The following article appeared on the opinion page of the January 10 edition of Manila Standard Today.
In the United Kingdom, the Department of Innovation, Universities and Skills conducted a study to highlight the government’s adult learning campaign. Thirty-five recipes from the books of five celebrity chefs were analyzed and the conclusion was that Nigella Lawson and Delia Smith are far less understandable than Nigel Slater, Jamie Oliver and Gordon Ramsay. A snippet from a report in UK’s Telegraph:
“…more than 5.3 million adults would not be able to understand Lawson’s instructions as her writing style is too â€˜chatty’ and she uses long sentences. Her books, which include Nigella Bites and How to Eat, often draw on personal observations that detract from the point of the recipe, the report said.
“Delia Smith was criticised for having too many different stages to her instructions and using unnecessary adjectives. She used complex measurements, with some of her recipes requiring the ingredients chopped to the nearest half inch…”
Before you conclude outright that some sort of sexist standards must have been involved, read on.
Nigel Slater wrote a column for The Observer’s Life Magazine and was food editor of Marie Clair. Delia Smith, who quit school at age 16, wrote for The Mirror and, later, the London’s Evening Standard. Oliver and Ramsay are both chefs by profession.
All five are international TV celebrities today. You must have seen them once or twice on the Lifestyle Network and Discovery Travel and Living Channel. I love Nigella’s and Jamie’s shows. Although my husband says Nigella cooks nothing but fattening dishes–but ogles her anyway–I like her attitude about cooking as something to be enjoyed rather than be treated as a tiresome chore. I like Jamie Oliver because of the social dimension that he adds to food and cooking–he started a campaign to get British public schools to pay more attention to what young children are being fed.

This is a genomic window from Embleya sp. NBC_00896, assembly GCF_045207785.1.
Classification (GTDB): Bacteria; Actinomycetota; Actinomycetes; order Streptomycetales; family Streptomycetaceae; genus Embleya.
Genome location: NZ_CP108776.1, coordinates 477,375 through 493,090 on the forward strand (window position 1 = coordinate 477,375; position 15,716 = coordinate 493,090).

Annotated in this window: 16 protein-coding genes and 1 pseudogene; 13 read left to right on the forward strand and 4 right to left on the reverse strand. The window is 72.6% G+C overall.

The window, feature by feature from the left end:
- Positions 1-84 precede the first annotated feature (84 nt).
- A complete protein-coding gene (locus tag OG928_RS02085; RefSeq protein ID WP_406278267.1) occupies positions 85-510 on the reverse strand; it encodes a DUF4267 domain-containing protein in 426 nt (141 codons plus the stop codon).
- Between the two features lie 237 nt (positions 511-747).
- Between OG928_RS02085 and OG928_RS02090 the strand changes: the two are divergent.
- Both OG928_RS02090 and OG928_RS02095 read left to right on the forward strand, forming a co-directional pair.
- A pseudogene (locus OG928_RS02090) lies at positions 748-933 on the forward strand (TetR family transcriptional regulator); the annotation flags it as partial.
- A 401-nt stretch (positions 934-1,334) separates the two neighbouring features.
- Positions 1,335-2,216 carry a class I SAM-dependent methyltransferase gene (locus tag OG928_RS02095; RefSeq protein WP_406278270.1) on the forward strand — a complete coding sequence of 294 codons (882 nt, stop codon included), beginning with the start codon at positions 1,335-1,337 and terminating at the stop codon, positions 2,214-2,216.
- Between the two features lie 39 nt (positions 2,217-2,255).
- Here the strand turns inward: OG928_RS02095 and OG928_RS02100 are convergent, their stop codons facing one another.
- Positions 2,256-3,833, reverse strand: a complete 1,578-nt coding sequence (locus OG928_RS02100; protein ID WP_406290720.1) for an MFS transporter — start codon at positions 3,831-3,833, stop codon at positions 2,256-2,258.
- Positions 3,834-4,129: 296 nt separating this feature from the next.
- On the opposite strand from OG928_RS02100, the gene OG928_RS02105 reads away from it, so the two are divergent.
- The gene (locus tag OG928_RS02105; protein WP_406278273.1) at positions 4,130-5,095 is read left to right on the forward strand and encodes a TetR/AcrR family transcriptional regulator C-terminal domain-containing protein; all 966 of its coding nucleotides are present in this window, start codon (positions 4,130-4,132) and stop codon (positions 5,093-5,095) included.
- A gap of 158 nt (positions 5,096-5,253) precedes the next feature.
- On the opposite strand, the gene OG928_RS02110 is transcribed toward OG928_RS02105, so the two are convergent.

My admiration for Nigella Lawson’s philosophy prompted me to buy one of her cookbooks, Forever Summer. It’s been sitting on my bookshelf for several months and, sad to say, I have not cooked a single recipe from it. In fact, apart from casually browsing the contents, I haven’t really read it. Why? Okay, let me quote a portion of the opening paragraph in the Red Mullet with Sweet and Sour Shredded Salad recipe:
“We are in rose-tinted heaven here: the pink glint of the red mullet’s skin flashes like a Barbie-mermaid’s tail against a salad of shredded pawpaw…”
Some would call it brilliant writing; I can only raise my eyebrow. It’s not that Nigella’s recipes are complicated or that her writing style makes them seem complicated. Her recipes are fine, from what I’ve seen of Forever Summer. It’s just that her writing style turns me off. One might say that appreciation for a certain style is a personal thing and some people do enjoy reading whimsical prose. Some would call it creative writing and some would say that cookery is not an arena for creative writing. Some call it anecdotal style of writing, a style popularized by blogging, and hordes enjoy it immensely. But “rose-tinted heaven” and “Barbie-mermaid’s tail”? Picturesque, sure, but… okay, those two phrases are just a hair breadth away from something I read in someone’s Web log about having cooked a dish so delicious, it was almost like kissing Jesus’ lips. Sheesh.
Well, a matter of style, as I said. Come to think of it, it is her style that makes Nigella Lawson stand out–not her cooking nor her recipes. She represents the modern woman–beautiful, intelligent, professionally successful, at home in the competitive corporate world and equally at home in the kitchen. And that’s what she’s selling — her persona. The cookbooks and the TV shows are simply her medium. I like her on TV; her books, well… Despite all the brouhaha over the release of Nigella’s latest cookbook, Nigella Express, I wasn’t pining after it the way I scoured every bookstore for a copy of JK Rowling’s seventh Harry Potter book.
On the other hand, I have pored and pored over Nigel Slater’s The Kitchen Diaries (my copy was sent by Slater’s publicist a year or so ago). His instructions are simple, his recipes are unpretentious and I never get the impression that he is trying to make his recipes seem tastier than they actually are by coating his words in colorful language. I am not an accomplished baker but I learned to bake French-style cheesecake by following Nigel Slater’s very simple recipe. Res ipsa loquitur.
Language, at its most basic, is a tool for communication. But, in reality, we know that language is also a tool that can be manipulated to impress, to play around with, hide meanings, relay double meanings and even to intentionally relay the wrong message altogether with the proper choice and omission of words. I don’t know about you but I’m all for effective communication–the simpler, the better.